protect against discrimination
are important for understanding the Guidelines and their impact on employee selection procedures.
when members of a protected group are treated unfairly by an employer’s personnel action
the voluntary development of policies that try to ensure that jobs are made available to qualified individuals regardless of sex, age, or ethnic background
Groups including women and certain ethnic and racial minorities that have been identified as previous targets of employment discrimination.
Selecting Employees and Evaluating Their Performance
1. Weighted application forms
The first step in the screening process
involves the evaluation of written materials.
The main purpose of the application and resume is to collect biographical information. background information can be translated into numerical values to compare the qualifications of applicants through the use of weighted application forms.
Weighted application forms are
forms that assign different weights to
the various pieces of i
on a job application
2. Employee testing
The second step in selection is employee testing, which typically uses
standardised instruments to measure characteristics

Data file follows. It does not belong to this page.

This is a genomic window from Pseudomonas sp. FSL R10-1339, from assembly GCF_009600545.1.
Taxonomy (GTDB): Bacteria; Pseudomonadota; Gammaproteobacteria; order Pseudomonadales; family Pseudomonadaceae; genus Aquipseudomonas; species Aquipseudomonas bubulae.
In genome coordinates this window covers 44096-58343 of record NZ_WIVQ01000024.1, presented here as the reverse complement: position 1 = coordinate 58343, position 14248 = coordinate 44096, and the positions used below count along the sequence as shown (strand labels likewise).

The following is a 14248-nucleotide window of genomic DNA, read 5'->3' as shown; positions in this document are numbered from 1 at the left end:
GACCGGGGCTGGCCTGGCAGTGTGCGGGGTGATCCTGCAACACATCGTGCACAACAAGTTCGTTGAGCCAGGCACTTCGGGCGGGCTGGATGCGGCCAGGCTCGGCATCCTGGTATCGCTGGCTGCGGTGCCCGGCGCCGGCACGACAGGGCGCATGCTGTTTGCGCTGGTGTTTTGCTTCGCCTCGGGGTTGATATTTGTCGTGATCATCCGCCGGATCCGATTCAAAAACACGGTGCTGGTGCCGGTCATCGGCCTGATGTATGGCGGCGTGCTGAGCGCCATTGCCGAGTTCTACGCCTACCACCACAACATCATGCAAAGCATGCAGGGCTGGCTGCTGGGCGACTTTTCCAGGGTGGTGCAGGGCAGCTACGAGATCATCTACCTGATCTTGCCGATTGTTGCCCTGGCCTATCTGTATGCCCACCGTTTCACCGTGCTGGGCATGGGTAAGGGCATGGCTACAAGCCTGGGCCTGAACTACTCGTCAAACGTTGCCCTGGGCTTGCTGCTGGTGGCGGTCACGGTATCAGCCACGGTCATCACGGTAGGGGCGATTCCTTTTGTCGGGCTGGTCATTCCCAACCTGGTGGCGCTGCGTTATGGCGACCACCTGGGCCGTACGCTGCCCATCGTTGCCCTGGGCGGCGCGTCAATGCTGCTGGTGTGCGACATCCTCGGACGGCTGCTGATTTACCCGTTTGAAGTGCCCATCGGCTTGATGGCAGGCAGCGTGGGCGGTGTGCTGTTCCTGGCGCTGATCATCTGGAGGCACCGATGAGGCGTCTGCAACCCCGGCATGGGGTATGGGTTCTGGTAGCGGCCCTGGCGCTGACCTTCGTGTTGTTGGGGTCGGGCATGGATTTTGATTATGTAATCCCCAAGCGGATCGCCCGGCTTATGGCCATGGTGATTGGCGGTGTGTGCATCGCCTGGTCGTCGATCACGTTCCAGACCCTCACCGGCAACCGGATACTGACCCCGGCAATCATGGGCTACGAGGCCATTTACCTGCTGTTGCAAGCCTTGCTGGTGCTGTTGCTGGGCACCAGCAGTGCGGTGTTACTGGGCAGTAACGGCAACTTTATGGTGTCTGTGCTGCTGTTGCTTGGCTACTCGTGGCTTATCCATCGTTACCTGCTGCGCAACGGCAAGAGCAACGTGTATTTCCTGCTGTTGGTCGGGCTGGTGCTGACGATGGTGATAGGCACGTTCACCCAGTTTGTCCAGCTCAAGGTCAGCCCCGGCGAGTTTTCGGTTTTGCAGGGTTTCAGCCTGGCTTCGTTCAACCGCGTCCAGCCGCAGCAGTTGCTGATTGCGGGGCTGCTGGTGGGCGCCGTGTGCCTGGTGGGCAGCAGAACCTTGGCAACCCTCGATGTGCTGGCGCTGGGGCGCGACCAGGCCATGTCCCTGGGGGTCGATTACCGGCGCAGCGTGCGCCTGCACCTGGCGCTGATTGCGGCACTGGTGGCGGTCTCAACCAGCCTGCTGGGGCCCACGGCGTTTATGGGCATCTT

that are predictive of job performance.
Any test must demonstrate that it has reliability or consistency as well as validity or accuracy as a selection instrument.
refers to the
of a measurement instrument or its stability over time.
3 methods for establishing reliability
is a method of establishing the reliability of a measurement instrument by correlating scores on two different but equivalent versions of the same instrument.
is a common method of establishing a measurement instrument’s
reliability by examining how the various items of the instrument intercorrelate.
Two specific methods are used to determine internal consistency.
This method divides the test items into two equal parts and correlates the summed score on the first half of the items with that on the second half.
The second method involves numerous calculations (and which is more commonly used)to determine the average intercorrelation among all items of the test.
The resulting coefficient (i.e. Cronbach’s alpha), is an estimate of the test’s internal consistency.
is a method of determining the reliability of a measurement instrument by administering the same measure to the same people at two different times and then correlating the scores.
refers to the
of a measurement instrument
(whether it measures
what it says it does).
3 validity evidence
is another validity evidence and is empirically demonstrated by the